Insurance keeps up with fast pace of maritime industry change

Loss prevention strategies for wind powered and unmanned vessels, new cargoes such as electrical vehicles have quickly moved “out of the laboratory and in the real world,” says IUMI’s Loss Prevention Committee chairperson Pascal Dubois.

Speaking at the International Union of Marine Insurers (IUMI) annual conference in Chicago in September, he told delegates that the collaboration and detailed work undertaken by the marine insurance industry over the past three years are quickly resulting in improvements to operating and safety practices. Key to success has been the sharing of data by all stakeholders.

“Loss prevention is everywhere and it concerns everyone,” said Pascal Dubois. “Two years ago, wind powered and unmanned vessels were concepts. Now they are being found in the real world. The marine industry is going through a wave of change and continues to be supported by carefully considered and practical loss prevention practices. As an industry we have collaborated well, sharing data and best practices with all stakeholders.”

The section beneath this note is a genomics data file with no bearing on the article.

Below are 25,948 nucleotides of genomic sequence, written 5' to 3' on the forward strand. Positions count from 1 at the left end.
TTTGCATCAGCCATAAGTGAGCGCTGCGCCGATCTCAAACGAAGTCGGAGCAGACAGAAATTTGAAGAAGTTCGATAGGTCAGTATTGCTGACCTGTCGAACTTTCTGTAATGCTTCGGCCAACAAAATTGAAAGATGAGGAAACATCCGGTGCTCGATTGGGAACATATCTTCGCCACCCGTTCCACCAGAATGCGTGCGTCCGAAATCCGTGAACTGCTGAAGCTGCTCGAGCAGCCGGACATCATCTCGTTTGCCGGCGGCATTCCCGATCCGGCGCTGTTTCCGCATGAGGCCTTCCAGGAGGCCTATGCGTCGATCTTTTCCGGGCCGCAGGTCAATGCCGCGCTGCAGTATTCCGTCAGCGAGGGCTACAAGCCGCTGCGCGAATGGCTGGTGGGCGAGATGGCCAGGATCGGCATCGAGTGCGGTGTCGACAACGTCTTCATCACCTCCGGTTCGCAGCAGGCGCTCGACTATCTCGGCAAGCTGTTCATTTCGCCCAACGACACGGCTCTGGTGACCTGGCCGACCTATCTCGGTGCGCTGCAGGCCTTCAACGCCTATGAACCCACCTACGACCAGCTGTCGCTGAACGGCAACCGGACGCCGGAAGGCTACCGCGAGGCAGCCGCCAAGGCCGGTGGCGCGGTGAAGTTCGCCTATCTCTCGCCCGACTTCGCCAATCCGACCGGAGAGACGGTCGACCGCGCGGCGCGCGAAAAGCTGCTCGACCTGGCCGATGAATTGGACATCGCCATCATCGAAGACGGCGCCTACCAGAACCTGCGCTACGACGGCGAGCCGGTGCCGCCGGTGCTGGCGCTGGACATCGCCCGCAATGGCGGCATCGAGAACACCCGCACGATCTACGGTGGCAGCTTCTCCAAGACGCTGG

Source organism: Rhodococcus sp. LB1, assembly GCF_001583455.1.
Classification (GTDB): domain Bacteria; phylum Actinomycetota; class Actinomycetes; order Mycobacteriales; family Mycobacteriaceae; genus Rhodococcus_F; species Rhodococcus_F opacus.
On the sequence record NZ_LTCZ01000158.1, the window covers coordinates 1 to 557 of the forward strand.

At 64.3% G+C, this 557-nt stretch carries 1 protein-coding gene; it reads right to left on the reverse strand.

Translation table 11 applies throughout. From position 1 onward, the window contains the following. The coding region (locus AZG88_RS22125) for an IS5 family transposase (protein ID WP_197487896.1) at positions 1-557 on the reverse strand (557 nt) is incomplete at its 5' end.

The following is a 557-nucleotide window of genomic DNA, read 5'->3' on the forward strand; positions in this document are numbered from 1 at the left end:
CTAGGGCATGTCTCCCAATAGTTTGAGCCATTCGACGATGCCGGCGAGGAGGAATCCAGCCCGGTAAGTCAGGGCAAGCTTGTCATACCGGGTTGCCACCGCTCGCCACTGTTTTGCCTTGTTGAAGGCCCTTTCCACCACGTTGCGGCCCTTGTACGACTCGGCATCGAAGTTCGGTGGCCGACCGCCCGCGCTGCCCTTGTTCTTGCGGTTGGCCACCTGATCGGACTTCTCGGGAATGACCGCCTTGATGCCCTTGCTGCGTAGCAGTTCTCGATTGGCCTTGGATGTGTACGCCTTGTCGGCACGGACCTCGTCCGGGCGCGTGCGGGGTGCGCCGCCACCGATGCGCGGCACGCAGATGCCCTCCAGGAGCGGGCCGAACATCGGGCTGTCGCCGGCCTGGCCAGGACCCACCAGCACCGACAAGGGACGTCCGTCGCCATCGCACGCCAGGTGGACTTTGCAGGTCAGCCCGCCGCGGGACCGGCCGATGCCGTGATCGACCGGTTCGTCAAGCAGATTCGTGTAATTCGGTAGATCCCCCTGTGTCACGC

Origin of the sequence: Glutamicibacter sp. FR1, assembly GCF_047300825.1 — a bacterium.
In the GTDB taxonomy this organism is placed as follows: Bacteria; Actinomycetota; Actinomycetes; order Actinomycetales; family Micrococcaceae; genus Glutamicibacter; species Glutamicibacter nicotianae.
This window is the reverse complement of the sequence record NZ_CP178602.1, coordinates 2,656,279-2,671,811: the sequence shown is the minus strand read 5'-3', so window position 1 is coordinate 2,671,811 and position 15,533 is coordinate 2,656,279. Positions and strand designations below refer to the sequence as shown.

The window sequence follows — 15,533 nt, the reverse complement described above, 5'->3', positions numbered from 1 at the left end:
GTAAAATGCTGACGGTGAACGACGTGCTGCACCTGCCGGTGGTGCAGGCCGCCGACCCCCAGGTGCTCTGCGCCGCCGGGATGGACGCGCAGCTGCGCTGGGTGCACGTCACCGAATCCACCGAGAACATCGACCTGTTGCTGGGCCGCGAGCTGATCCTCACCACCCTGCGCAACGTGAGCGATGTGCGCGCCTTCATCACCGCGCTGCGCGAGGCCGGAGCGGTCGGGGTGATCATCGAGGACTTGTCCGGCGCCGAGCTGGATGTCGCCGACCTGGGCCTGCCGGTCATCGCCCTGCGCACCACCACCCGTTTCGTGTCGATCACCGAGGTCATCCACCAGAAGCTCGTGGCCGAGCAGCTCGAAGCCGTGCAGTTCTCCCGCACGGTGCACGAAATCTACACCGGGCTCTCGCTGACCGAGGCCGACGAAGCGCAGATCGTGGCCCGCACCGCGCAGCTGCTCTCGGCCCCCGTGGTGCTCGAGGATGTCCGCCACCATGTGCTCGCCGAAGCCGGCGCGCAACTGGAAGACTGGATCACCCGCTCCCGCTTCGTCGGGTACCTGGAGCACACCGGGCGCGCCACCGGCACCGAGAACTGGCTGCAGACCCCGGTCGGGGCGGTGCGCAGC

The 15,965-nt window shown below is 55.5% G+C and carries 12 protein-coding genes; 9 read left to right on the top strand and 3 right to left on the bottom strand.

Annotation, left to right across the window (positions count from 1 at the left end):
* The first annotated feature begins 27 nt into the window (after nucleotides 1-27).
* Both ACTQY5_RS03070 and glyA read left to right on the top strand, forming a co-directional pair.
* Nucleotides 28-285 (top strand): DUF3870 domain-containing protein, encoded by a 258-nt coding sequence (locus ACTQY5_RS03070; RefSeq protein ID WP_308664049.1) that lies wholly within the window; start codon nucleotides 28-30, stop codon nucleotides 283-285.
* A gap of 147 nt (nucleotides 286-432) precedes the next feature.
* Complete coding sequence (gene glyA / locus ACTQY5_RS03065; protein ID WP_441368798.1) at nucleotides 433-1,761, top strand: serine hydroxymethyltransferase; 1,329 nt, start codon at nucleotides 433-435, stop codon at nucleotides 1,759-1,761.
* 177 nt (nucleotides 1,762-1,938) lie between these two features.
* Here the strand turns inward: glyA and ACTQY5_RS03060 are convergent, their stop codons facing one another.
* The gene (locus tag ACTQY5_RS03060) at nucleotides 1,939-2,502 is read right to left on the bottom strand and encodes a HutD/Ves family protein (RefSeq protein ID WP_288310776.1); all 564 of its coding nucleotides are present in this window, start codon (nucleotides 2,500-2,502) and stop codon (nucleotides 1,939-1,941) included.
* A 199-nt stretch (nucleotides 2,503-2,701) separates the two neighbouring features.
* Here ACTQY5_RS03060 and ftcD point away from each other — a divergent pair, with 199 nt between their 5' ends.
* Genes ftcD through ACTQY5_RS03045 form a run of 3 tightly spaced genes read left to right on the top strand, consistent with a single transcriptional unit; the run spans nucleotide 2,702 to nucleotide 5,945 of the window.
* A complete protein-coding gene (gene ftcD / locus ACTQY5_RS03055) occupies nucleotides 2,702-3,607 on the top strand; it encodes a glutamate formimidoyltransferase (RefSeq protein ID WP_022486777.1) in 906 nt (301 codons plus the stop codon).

He added: “It is vital that the marine insurance community continues to leverage new technologies to further improve loss prevention processes, particularly in addressing evolving risks such as climate impacts and changing industry regulation. Good loss prevention is good for business: it helps marine underwriters achieve higher levels of efficiency and profitability.”

He cited the example of the work undertaken by the insurance community to support the movement of grain out of Ukraine in very challenging circumstances as an example of how loss prevention strategies can be quickly developed and adopted.

“Thanks in part to the sharing of best practice, a grain corridor has been opened which has allowed vessels to trade as safely as possible through mined waters.”

In a separate move, IUMI’s Loss Prevention Committee announced the creation of a working group to provide loss prevention guidance for flexitanks. Flexitanks, which are used to carry non-dangerous bulk liquids within a standard box container, offer an alternative to ISO tank containers and their use has grown six-fold since 2009 to around 1.5m movements per annum.

Photo credit: RAEng_Publications/Pixabay

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